Time to catch up on some of the stuff I should have written about when I was taking a break from this blog.
You already know the story: a group of kids—The Losers’ Club—descend into the sewers in search of a missing boy. What they find is a clown that’s anything but funny. I find the clown a lot creepier in theory than in execution, but I genuinely like clowns so maybe that’s a personal problem.
IT looks great and it rarely bores, but I almost get the feeling it thinks it’s better than what it really is: a monster movie. Don’t get me wrong, I went for pulp and I certainly got it, but then there’s oddly placed pieces of character development—or under-development; it’s obvious the stuff from the book wasn’t designed for a brisk two-hour movie, and there are so many characters you couldn’t possibly spend enough time with all of them, so it feels a little weird to see it all truncated. I don’t think IT is a great movie as is, but if another hour of it ever shows up in a director’s cut some day, it very well could be great.
Early on, it’s established that one of the kids freezes up when it comes to slaughtering lambs at his job. You think this is setting up important character information, but it turns out it’s merely setting up the cattle-gun itself, which the kid will eventually use for protection. The town bullies, too, sort of feel like an awkward detail now; The Losers’ Club wouldn’t exist without ’em, but the resolution of the subplot seemed utterly rushed and ultimately pointless to me.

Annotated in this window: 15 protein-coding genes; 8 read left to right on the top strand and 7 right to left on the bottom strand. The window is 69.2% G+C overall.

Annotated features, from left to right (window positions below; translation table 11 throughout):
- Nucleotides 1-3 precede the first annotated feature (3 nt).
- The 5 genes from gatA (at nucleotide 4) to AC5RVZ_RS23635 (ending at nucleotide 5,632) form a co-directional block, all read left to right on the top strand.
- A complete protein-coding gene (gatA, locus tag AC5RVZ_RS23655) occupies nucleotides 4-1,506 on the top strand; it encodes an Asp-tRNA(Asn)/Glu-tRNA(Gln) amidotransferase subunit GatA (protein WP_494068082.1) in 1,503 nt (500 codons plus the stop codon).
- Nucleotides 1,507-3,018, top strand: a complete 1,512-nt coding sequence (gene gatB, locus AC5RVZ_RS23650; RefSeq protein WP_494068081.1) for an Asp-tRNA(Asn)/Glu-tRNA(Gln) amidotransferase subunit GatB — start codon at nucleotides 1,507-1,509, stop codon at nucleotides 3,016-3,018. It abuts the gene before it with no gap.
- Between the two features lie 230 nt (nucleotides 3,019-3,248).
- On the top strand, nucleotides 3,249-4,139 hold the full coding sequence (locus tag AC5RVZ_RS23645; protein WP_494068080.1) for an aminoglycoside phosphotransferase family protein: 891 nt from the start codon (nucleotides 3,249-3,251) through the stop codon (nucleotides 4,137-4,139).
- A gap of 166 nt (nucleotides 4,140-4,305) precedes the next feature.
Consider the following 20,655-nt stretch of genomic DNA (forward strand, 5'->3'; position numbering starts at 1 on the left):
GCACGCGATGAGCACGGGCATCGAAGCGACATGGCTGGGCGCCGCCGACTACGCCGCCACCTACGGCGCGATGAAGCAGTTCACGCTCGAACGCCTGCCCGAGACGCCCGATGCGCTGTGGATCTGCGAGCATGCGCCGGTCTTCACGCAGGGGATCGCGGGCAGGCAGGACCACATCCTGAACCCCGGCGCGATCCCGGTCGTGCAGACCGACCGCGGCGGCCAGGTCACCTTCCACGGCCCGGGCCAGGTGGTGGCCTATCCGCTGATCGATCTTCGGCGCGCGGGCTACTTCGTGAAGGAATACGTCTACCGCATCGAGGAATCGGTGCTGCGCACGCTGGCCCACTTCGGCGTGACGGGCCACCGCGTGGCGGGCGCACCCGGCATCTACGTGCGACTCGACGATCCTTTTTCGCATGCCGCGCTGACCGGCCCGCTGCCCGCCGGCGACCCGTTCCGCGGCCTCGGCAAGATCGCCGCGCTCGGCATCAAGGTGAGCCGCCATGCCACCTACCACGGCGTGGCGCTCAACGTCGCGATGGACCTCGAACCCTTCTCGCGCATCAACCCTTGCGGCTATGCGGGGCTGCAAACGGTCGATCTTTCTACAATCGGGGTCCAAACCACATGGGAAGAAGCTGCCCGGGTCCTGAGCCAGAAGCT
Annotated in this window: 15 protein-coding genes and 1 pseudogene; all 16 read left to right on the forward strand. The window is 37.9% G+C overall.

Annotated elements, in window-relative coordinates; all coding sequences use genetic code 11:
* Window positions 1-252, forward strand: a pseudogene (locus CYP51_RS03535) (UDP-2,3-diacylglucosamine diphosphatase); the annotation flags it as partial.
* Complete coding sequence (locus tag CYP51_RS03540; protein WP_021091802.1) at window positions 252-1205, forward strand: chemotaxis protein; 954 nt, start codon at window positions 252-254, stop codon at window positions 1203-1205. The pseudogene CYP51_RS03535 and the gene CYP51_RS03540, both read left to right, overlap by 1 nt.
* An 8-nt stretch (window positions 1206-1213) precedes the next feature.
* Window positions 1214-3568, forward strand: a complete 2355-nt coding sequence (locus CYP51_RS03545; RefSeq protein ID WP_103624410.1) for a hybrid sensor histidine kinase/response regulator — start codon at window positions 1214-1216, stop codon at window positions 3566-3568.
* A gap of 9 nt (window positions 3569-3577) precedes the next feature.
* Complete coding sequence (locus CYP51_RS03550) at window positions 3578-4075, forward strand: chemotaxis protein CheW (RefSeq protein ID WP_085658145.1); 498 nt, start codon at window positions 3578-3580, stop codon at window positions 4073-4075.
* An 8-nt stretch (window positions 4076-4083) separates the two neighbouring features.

I usually love stuff like this, but this time I’m left feeling a little underwhelmed. Decent horror movie with great performances, but I think I need to see it again when the sequel comes out.
Life stars Jake Gyllenhaal, Rebecca Ferguson, and Ryan Reynolds as astronauts who intercept an extraterrestrial sample on the International Space Station. This is no spoiler, though it takes too long for the movie to get to it: the biological sample rapidly evolves and begins killing them one by one. In a matter of days, it’s smart enough to understand the inner workings of the ISS and forms a plan to reach Earth.Okay.
I like this movie on paper, but it’s a little too obvious about what it’s trying to do. It’s nice to see astronauts appropriately reacting to their amazing surroundings with awe (an oversight in Alien Covenant), but these heavy-handed scenes drag on. In one scene the crew is having dinner in a scene that’s reminiscent of the original Alien, but it’s lifeless and unbelievable. I’m not sure the cast was firing on all cylinders.
I think there’s a fun story here, it just isn’t executed particularly well, and I’m getting a little bored with “rapidly evolving” monsters. (2009’s Splice handled this trope much better, and you can read that review here.) Life’s not a bad movie, but it’s not a good one, either. Like Alien Covenant, the ending’s the best part because it doesn’t want to reassure us that everything’s a-okay in the world.
Still, I’m glad we’re getting movies like these in theaters. I think it’s a good sign for the future of horror. It’s been a long time since mainstream movies had any bite.